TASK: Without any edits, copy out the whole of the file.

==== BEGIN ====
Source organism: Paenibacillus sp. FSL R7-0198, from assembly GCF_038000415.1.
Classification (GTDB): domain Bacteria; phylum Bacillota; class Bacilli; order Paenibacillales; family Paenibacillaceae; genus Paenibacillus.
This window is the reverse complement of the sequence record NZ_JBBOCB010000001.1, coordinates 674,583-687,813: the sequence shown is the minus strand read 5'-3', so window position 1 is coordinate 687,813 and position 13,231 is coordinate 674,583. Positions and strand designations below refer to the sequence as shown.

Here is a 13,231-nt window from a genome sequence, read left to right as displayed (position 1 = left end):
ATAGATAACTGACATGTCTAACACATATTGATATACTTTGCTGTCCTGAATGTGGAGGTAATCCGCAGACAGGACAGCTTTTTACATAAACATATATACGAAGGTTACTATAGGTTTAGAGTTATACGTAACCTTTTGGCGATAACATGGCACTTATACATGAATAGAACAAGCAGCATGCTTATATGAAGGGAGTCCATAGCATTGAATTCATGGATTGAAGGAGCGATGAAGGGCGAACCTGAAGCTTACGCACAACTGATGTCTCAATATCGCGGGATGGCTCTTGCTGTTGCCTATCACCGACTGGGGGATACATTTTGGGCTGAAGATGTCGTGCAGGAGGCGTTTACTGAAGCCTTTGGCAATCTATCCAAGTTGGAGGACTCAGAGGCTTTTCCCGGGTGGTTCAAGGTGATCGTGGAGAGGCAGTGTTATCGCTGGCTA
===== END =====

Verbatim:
Source organism: Paenibacillus sp. FSL R7-0198, from assembly GCF_038000415.1.
Classification (GTDB): domain Bacteria; phylum Bacillota; class Bacilli; order Paenibacillales; family Paenibacillaceae; genus Paenibacillus.
This window is the reverse complement of the sequence record NZ_JBBOCB010000001.1, coordinates 674,583-687,813: the sequence shown is the minus strand read 5'-3', so window position 1 is coordinate 687,813 and position 13,231 is coordinate 674,583. Positions and strand designations below refer to the sequence as shown.

Here is a 13,231-nt window from a genome sequence, read left to right as displayed (position 1 = left end):
ATAGATAACTGACATGTCTAACACATATTGATATACTTTGCTGTCCTGAATGTGGAGGTAATCCGCAGACAGGACAGCTTTTTACATAAACATATATACGAAGGTTACTATAGGTTTAGAGTTATACGTAACCTTTTGGCGATAACATGGCACTTATACATGAATAGAACAAGCAGCATGCTTATATGAAGGGAGTCCATAGCATTGAATTCATGGATTGAAGGAGCGATGAAGGGCGAACCTGAAGCTTACGCACAACTGATGTCTCAATATCGCGGGATGGCTCTTGCTGTTGCCTATCACCGACTGGGGGATACATTTTGGGCTGAAGATGTCGTGCAGGAGGCGTTTACTGAAGCCTTTGGCAATCTATCCAAGTTGGAGGACTCAGAGGCTTTTCCCGGGTGGTTCAAGGTGATCGTGGAGAGGCAGTGTTATCGCTGGCTA